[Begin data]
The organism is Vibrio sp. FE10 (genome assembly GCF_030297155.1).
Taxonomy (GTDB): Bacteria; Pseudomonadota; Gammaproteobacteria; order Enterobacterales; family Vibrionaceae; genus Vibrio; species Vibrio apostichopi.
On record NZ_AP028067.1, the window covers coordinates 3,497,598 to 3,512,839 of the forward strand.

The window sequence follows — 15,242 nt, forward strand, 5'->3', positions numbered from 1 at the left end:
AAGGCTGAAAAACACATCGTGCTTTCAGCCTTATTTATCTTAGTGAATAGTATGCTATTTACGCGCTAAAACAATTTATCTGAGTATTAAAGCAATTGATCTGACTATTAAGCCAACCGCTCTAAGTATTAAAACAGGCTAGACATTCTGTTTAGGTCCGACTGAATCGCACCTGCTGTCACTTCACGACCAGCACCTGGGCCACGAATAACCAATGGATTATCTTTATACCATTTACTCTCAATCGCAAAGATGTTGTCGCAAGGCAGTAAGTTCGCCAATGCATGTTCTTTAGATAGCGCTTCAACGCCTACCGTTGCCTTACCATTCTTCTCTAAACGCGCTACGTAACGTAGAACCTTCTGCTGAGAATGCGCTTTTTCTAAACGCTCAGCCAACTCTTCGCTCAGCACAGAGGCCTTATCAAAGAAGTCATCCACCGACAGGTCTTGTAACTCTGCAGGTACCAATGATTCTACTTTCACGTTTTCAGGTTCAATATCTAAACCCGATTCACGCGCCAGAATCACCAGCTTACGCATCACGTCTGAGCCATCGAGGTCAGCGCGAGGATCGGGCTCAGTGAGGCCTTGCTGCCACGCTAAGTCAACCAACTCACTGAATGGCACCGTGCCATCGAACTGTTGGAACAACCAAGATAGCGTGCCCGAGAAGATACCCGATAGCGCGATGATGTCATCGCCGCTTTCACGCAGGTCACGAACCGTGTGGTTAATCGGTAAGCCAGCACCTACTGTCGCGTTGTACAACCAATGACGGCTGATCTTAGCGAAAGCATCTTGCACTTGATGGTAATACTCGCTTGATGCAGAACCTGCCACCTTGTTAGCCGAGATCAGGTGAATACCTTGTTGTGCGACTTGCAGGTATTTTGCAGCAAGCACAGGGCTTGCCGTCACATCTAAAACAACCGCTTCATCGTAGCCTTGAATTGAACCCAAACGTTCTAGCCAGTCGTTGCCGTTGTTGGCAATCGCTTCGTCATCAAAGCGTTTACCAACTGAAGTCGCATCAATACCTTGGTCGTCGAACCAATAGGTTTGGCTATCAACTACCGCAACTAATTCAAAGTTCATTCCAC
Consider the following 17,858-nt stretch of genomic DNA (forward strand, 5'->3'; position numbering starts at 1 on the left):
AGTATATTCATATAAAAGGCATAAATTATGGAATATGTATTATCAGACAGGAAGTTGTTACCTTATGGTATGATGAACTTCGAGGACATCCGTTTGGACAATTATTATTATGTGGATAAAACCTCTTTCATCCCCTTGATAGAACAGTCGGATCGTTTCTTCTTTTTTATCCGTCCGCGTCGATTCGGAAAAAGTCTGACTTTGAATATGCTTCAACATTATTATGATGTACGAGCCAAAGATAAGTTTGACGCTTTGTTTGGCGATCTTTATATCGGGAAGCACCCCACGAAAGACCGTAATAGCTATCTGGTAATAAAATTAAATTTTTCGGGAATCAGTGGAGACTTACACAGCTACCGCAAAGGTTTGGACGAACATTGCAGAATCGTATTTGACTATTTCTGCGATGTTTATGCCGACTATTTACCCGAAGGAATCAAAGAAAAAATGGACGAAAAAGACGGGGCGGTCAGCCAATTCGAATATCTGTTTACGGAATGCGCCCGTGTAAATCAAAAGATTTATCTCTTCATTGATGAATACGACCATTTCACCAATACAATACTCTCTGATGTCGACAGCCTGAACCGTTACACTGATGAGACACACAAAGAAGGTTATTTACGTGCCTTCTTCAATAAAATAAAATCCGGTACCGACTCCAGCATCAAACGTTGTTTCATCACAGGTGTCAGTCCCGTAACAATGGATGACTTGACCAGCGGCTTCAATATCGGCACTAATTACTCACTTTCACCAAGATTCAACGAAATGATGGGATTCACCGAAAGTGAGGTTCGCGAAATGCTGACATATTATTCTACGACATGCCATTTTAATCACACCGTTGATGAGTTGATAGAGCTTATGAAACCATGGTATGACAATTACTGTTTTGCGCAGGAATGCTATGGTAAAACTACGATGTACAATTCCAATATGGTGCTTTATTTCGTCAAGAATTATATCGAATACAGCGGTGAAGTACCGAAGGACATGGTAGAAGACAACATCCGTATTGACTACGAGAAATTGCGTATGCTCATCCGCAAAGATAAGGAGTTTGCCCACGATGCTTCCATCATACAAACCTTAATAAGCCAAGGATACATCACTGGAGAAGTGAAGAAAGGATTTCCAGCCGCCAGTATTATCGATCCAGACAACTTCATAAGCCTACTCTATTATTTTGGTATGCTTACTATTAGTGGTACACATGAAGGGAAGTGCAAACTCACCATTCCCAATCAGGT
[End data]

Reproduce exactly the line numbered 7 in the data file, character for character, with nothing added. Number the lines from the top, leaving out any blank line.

AGTATATTCATATAAAAGGCATAAATTATGGAATATGTATTATCAGACAGGAAGTTGTTACCTTATGGTATGATGAACTTCGAGGACATCCGTTTGGACAATTATTATTATGTGGATAAAACCTCTTTCATCCCCTTGATAGAACAGTCGGATCGTTTCTTCTTTTTTATCCGTCCGCGTCGATTCGGAAAAAGTCTGACTTTGAATATGCTTCAACATTATTATGATGTACGAGCCAAAGATAAGTTTGACGCTTTGTTTGGCGATCTTTATATCGGGAAGCACCCCACGAAAGACCGTAATAGCTATCTGGTAATAAAATTAAATTTTTCGGGAATCAGTGGAGACTTACACAGCTACCGCAAAGGTTTGGACGAACATTGCAGAATCGTATTTGACTATTTCTGCGATGTTTATGCCGACTATTTACCCGAAGGAATCAAAGAAAAAATGGACGAAAAAGACGGGGCGGTCAGCCAATTCGAATATCTGTTTACGGAATGCGCCCGTGTAAATCAAAAGATTTATCTCTTCATTGATGAATACGACCATTTCACCAATACAATACTCTCTGATGTCGACAGCCTGAACCGTTACACTGATGAGACACACAAAGAAGGTTATTTACGTGCCTTCTTCAATAAAATAAAATCCGGTACCGACTCCAGCATCAAACGTTGTTTCATCACAGGTGTCAGTCCCGTAACAATGGATGACTTGACCAGCGGCTTCAATATCGGCACTAATTACTCACTTTCACCAAGATTCAACGAAATGATGGGATTCACCGAAAGTGAGGTTCGCGAAATGCTGACATATTATTCTACGACATGCCATTTTAATCACACCGTTGATGAGTTGATAGAGCTTATGAAACCATGGTATGACAATTACTGTTTTGCGCAGGAATGCTATGGTAAAACTACGATGTACAATTCCAATATGGTGCTTTATTTCGTCAAGAATTATATCGAATACAGCGGTGAAGTACCGAAGGACATGGTAGAAGACAACATCCGTATTGACTACGAGAAATTGCGTATGCTCATCCGCAAAGATAAGGAGTTTGCCCACGATGCTTCCATCATACAAACCTTAATAAGCCAAGGATACATCACTGGAGAAGTGAAGAAAGGATTTCCAGCCGCCAGTATTATCGATCCAGACAACTTCATAAGCCTACTCTATTATTTTGGTATGCTTACTATTAGTGGTACACATGAAGGGAAGTGCAAACTCACCATTCCCAATCAGGT